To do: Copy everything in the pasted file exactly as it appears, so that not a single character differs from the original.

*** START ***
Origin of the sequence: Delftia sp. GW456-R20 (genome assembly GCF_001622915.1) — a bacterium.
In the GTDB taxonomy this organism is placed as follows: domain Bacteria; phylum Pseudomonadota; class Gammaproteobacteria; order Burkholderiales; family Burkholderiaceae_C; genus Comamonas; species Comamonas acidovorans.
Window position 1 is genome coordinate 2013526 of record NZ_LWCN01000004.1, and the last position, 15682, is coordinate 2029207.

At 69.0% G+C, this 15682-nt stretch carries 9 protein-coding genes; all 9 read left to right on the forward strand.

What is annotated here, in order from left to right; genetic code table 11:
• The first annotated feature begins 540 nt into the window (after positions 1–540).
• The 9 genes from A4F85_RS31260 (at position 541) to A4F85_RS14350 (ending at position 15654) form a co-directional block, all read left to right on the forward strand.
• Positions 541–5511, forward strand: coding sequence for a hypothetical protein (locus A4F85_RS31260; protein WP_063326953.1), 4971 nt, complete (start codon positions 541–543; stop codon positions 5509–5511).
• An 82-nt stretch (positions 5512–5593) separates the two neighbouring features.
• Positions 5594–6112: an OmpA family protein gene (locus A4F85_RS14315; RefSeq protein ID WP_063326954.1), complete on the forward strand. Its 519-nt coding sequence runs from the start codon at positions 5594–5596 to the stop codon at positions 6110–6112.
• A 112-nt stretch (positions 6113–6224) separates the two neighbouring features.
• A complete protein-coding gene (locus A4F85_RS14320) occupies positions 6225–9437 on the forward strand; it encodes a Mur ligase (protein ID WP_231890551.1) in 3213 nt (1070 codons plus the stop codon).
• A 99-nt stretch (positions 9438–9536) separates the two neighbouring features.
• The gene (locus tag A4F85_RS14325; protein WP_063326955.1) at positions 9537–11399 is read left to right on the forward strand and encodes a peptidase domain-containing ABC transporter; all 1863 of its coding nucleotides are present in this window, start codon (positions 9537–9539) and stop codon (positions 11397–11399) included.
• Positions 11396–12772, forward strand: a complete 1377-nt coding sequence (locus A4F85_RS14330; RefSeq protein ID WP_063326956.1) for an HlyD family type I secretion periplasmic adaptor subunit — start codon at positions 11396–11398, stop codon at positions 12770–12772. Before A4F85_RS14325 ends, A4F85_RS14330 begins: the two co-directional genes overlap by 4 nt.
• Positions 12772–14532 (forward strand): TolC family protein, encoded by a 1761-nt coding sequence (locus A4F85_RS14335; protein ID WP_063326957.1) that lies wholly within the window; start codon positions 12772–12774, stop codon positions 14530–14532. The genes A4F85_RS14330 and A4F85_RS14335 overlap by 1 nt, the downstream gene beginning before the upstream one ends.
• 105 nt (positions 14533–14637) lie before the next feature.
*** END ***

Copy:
Origin of the sequence: Delftia sp. GW456-R20 (genome assembly GCF_001622915.1) — a bacterium.
In the GTDB taxonomy this organism is placed as follows: domain Bacteria; phylum Pseudomonadota; class Gammaproteobacteria; order Burkholderiales; family Burkholderiaceae_C; genus Comamonas; species Comamonas acidovorans.
Window position 1 is genome coordinate 2013526 of record NZ_LWCN01000004.1, and the last position, 15682, is coordinate 2029207.

At 69.0% G+C, this 15682-nt stretch carries 9 protein-coding genes; all 9 read left to right on the forward strand.

What is annotated here, in order from left to right; genetic code table 11:
• The first annotated feature begins 540 nt into the window (after positions 1–540).
• The 9 genes from A4F85_RS31260 (at position 541) to A4F85_RS14350 (ending at position 15654) form a co-directional block, all read left to right on the forward strand.
• Positions 541–5511, forward strand: coding sequence for a hypothetical protein (locus A4F85_RS31260; protein WP_063326953.1), 4971 nt, complete (start codon positions 541–543; stop codon positions 5509–5511).
• An 82-nt stretch (positions 5512–5593) separates the two neighbouring features.
• Positions 5594–6112: an OmpA family protein gene (locus A4F85_RS14315; RefSeq protein ID WP_063326954.1), complete on the forward strand. Its 519-nt coding sequence runs from the start codon at positions 5594–5596 to the stop codon at positions 6110–6112.
• A 112-nt stretch (positions 6113–6224) separates the two neighbouring features.
• A complete protein-coding gene (locus A4F85_RS14320) occupies positions 6225–9437 on the forward strand; it encodes a Mur ligase (protein ID WP_231890551.1) in 3213 nt (1070 codons plus the stop codon).
• A 99-nt stretch (positions 9438–9536) separates the two neighbouring features.
• The gene (locus tag A4F85_RS14325; protein WP_063326955.1) at positions 9537–11399 is read left to right on the forward strand and encodes a peptidase domain-containing ABC transporter; all 1863 of its coding nucleotides are present in this window, start codon (positions 9537–9539) and stop codon (positions 11397–11399) included.
• Positions 11396–12772, forward strand: a complete 1377-nt coding sequence (locus A4F85_RS14330; RefSeq protein ID WP_063326956.1) for an HlyD family type I secretion periplasmic adaptor subunit — start codon at positions 11396–11398, stop codon at positions 12770–12772. Before A4F85_RS14325 ends, A4F85_RS14330 begins: the two co-directional genes overlap by 4 nt.
• Positions 12772–14532 (forward strand): TolC family protein, encoded by a 1761-nt coding sequence (locus A4F85_RS14335; protein ID WP_063326957.1) that lies wholly within the window; start codon positions 12772–12774, stop codon positions 14530–14532. The genes A4F85_RS14330 and A4F85_RS14335 overlap by 1 nt, the downstream gene beginning before the upstream one ends.
• 105 nt (positions 14533–14637) lie before the next feature.